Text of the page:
My friend's adopted son's birth mother drank during his pregnancy. I met them when he was four years old and as our boys were the same age, became and are very good friends. The one statement she makes that concerns me is that she often wonders if who he is or how he does in school is in relation to what his birth mother did. Since he now, in fifth grade, is doing well, she hasn't made the statement in quite some time. But as an adopted person myself, your son's outcome can be anything. IF you treat him as if this wasn't his biological background, and not waiting on bated breathe for signs, he will feel better about himself. I am not saying ignore the symptom or don't treat)

And I wouldn't share with the world unless you start seeing signs (that a medical doctor has listed for you) and then be careful who you tell. The world is cruel and you need to make sure that doors are open for him not closed.

2 moms found this helpful


answers from Cumberland on

How generous of them to label your little son for you. Stay clueless-with a mom like you he can't go wrong! People with major issues often do not attempt to restructure their lives for success-if you had bi-polar disorder-would you treat yourself with drugs and alcohol?-of course not-you'd be proactive about the issues and change them! God bless you!

2 moms found this helpful


answers from Biloxi on

My Mother was Manic-Depressive, my sister is also. I am not and my son has shown no signs of it either. I do believe that these illnesses can be genetic, but they can also skip generations or part of generations. Just like we have alcoholism and diabetes on both sides of the family tree - but my sister and I have no problems with these.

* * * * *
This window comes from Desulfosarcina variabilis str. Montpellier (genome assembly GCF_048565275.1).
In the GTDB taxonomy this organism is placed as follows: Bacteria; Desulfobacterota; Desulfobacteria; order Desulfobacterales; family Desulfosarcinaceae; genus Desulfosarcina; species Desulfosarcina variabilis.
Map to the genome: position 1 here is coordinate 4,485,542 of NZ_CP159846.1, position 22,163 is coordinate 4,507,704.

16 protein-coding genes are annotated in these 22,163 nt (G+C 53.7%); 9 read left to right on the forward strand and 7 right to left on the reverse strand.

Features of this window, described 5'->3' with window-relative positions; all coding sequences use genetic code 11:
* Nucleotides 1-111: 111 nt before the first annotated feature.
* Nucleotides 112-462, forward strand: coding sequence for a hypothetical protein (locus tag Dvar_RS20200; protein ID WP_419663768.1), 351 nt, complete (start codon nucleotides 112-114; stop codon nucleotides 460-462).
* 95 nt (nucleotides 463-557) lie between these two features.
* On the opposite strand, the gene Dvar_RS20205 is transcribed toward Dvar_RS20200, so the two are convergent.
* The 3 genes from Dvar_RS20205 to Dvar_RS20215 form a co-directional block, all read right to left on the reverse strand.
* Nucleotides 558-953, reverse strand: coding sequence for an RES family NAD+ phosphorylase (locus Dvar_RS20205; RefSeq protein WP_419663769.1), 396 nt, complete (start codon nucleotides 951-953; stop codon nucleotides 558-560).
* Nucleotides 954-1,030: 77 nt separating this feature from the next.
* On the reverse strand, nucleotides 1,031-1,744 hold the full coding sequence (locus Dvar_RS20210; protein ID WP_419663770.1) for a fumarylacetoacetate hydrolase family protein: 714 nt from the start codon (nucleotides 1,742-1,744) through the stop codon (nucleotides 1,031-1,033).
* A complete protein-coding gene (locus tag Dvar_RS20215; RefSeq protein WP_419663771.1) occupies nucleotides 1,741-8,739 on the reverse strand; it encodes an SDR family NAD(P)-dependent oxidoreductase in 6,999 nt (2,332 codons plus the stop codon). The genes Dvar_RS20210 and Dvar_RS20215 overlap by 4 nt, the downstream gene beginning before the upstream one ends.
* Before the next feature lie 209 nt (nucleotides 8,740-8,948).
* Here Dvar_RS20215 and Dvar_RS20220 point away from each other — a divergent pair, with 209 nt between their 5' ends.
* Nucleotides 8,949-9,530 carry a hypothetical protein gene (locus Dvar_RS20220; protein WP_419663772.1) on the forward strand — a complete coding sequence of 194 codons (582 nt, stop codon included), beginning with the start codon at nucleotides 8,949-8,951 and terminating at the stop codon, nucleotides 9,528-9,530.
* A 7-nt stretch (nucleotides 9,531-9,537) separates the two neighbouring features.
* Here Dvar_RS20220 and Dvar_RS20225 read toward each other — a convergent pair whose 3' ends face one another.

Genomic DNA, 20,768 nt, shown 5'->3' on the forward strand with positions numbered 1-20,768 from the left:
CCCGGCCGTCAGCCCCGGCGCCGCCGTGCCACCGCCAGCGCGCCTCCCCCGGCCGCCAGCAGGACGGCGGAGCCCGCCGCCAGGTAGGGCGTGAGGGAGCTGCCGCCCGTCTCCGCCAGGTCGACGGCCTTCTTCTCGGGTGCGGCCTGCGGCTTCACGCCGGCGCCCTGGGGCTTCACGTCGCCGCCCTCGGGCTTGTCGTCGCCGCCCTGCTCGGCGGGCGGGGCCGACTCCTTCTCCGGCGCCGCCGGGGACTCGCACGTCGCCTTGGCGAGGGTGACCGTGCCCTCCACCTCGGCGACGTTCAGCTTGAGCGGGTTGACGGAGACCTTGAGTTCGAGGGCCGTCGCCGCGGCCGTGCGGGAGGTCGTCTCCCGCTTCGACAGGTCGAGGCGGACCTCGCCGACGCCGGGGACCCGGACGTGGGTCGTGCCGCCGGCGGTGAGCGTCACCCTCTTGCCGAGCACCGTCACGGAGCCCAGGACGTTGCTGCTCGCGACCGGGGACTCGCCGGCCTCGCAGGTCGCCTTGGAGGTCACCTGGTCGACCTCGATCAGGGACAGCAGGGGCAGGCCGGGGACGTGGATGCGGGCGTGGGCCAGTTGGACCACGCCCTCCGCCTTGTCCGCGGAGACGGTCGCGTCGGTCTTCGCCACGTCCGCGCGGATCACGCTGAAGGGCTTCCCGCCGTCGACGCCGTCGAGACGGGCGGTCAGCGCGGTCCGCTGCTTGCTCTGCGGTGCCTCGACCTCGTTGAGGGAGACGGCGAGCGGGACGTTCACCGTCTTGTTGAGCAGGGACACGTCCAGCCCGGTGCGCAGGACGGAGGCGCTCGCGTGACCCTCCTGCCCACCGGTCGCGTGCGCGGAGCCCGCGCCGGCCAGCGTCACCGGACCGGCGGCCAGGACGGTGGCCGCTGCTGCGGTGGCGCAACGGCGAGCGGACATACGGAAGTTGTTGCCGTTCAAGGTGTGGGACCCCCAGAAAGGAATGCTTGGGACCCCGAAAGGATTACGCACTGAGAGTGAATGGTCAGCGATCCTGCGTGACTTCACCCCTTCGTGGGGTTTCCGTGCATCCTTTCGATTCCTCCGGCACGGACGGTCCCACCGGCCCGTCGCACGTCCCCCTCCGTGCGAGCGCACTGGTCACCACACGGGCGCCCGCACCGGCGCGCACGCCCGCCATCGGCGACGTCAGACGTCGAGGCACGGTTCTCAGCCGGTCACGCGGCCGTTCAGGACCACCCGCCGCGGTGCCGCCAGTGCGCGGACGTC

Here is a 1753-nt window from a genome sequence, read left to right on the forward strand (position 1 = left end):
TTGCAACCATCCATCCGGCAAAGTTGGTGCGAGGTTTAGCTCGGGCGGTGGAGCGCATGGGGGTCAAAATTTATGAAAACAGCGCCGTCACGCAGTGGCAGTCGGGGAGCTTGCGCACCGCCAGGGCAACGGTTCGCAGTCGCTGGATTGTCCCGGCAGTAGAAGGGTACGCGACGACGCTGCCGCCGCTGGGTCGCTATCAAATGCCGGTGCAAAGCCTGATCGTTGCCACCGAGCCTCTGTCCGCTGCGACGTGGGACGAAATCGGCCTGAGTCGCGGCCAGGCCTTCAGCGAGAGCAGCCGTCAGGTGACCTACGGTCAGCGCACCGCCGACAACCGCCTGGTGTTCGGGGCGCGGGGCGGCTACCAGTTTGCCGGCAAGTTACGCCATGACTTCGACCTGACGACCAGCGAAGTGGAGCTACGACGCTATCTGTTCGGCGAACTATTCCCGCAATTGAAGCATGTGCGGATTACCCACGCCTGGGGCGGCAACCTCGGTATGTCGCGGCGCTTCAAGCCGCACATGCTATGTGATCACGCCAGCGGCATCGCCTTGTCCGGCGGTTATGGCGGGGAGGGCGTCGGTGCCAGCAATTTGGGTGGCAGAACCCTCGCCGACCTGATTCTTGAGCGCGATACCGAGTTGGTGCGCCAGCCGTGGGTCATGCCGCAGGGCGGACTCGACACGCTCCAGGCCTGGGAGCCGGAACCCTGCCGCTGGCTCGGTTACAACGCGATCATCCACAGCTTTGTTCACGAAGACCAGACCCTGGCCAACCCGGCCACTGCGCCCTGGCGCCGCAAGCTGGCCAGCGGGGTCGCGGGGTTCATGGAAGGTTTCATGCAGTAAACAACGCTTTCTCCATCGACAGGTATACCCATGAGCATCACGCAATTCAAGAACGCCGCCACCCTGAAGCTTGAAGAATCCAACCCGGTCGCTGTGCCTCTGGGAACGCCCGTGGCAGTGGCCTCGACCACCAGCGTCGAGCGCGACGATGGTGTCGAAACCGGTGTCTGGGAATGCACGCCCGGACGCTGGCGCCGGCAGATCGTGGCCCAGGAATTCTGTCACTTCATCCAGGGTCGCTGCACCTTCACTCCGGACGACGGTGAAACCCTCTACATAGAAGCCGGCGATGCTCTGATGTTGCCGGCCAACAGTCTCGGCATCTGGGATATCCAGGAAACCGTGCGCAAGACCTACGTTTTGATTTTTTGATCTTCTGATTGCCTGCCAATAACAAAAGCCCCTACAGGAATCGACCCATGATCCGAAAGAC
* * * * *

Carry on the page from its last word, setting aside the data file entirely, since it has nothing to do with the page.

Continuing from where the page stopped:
Talk to your pediatrician - they will know what you should look for.

Congratulations on your new baby!!!!

1 mom found this helpful


answers from Houston on

Tell people to back off, it's really none of their business. Geeze, my little brother is adopted and people can be so rude. Just tell them you are keeping his birth parents history private so you can all start fresh together as a family. You don't owe anyone any excuses or explanations.

As for the bi-polar, it is treatable. If he does have it, which would most likely present in his teens, you will be so ready and totally prepared and know the things to look for. Consider yourself lucky for the warning.

1 mom found this helpful


answers from Dallas on

i know you got your answers already, but as someone already said, bipolar doesn't typically rear it's ugly head in kiddos, mostly in late teens, early addition....if he later on is diagnosed w/bi-polar, you'll simply be there for him, with him, encourage him, etc.